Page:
Earlier today, Secretary Duncan released new data from the Department of Education’s Office for Civil Rights that reveal unfortunate truths about our nation’s schools. The Civil Rights Data Collection (CRDC) is a first-of-its kind national data tool that highlights schools that are making real progress in closing opportunity gaps, as well as educational inequities around teacher experience, discipline and high school rigor.
Key findings of the new data released today include:
Disparate Discipline Rates
African-American students, particularly males, are far more likely to be suspended or expelled from school than their peers. Black students make up 18% of the students in the sample, but 35% of the students suspended once, and 39% of the students expelled.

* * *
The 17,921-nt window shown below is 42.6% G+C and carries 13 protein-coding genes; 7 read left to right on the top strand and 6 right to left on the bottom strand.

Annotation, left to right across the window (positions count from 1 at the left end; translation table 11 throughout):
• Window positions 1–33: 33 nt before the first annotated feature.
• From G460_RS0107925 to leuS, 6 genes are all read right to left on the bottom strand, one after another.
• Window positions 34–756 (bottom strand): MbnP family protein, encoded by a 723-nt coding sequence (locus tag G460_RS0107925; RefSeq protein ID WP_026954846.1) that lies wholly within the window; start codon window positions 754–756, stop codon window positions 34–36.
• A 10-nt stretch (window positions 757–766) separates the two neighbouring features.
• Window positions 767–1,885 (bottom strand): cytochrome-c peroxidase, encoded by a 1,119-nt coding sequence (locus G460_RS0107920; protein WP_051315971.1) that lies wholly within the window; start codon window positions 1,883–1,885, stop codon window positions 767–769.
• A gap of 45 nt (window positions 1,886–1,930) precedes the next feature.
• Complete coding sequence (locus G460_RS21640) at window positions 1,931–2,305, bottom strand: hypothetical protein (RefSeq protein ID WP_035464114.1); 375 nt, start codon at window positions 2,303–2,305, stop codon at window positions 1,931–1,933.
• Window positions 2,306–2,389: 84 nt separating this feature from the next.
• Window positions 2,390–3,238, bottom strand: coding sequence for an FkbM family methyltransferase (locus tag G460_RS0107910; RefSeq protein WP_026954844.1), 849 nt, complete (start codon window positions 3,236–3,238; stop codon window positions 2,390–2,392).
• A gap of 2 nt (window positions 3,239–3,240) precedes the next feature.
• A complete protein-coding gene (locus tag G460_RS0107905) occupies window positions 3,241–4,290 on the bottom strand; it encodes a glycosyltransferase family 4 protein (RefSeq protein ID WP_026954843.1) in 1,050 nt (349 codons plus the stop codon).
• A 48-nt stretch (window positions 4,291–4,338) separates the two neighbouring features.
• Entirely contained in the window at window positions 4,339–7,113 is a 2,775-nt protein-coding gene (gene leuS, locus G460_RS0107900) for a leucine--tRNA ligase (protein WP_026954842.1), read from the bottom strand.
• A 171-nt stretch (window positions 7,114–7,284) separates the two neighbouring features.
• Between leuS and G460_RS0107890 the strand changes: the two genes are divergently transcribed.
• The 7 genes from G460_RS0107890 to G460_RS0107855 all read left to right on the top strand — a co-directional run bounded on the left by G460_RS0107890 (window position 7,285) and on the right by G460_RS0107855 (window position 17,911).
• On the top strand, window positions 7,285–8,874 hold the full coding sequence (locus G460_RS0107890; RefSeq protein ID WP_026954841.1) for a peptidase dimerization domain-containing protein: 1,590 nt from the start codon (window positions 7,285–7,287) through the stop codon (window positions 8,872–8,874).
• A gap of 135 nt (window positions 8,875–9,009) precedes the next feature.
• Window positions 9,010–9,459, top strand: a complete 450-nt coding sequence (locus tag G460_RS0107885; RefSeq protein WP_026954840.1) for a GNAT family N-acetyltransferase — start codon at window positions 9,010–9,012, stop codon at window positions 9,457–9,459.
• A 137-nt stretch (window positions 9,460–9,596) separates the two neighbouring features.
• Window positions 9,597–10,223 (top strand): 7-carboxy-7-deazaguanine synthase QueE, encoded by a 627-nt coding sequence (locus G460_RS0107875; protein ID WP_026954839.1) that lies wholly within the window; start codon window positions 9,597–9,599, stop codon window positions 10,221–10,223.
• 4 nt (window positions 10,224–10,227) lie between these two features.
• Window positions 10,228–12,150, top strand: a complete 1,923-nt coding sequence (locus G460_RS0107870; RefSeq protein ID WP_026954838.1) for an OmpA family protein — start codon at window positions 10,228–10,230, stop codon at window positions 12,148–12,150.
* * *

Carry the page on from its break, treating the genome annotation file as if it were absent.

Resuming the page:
Students with Disabilities
Nationally, students with disabilities are also more than twice as likely to be suspended as students without disabilities.
Unequal Access to Rigor
Just over a quarter of high-minority high schools offered Calculus, while over half of schools with the lowest black and Hispanic enrollment offered the course.
Teachers in high-minority schools were paid $2,251 less per year than their colleagues in other schools.
Duncan noted that the Department is not alleging overt discrimination in some or all of these instances, but that “these are long-held patterns of behavior and until the data is tracked and evaluated, many educators may not even be aware of the discrepancies.”
Cameron Brenchley is Director of Digital Engagement at the U.S. Department of Education